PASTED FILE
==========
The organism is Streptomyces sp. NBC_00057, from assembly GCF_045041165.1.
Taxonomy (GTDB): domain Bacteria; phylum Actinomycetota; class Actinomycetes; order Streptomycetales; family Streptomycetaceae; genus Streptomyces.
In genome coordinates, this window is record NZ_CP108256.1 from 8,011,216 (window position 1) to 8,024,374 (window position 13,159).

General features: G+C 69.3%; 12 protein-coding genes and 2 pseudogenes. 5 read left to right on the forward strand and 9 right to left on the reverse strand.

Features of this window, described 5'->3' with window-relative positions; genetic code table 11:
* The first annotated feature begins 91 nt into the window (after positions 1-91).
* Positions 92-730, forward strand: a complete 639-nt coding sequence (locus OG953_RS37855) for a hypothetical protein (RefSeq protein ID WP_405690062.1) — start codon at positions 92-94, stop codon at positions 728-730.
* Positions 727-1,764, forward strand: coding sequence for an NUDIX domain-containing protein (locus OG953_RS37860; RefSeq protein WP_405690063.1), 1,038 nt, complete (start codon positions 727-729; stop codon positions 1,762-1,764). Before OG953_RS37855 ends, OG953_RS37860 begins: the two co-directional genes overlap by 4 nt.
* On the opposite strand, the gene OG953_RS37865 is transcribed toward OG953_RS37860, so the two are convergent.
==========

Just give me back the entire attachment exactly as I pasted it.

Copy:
The organism is Streptomyces sp. NBC_00057, from assembly GCF_045041165.1.
Taxonomy (GTDB): domain Bacteria; phylum Actinomycetota; class Actinomycetes; order Streptomycetales; family Streptomycetaceae; genus Streptomyces.
In genome coordinates, this window is record NZ_CP108256.1 from 8,011,216 (window position 1) to 8,024,374 (window position 13,159).

General features: G+C 69.3%; 12 protein-coding genes and 2 pseudogenes. 5 read left to right on the forward strand and 9 right to left on the reverse strand.

Features of this window, described 5'->3' with window-relative positions; genetic code table 11:
* The first annotated feature begins 91 nt into the window (after positions 1-91).
* Positions 92-730, forward strand: a complete 639-nt coding sequence (locus OG953_RS37855) for a hypothetical protein (RefSeq protein ID WP_405690062.1) — start codon at positions 92-94, stop codon at positions 728-730.
* Positions 727-1,764, forward strand: coding sequence for an NUDIX domain-containing protein (locus OG953_RS37860; RefSeq protein WP_405690063.1), 1,038 nt, complete (start codon positions 727-729; stop codon positions 1,762-1,764). Before OG953_RS37855 ends, OG953_RS37860 begins: the two co-directional genes overlap by 4 nt.
* On the opposite strand, the gene OG953_RS37865 is transcribed toward OG953_RS37860, so the two are convergent.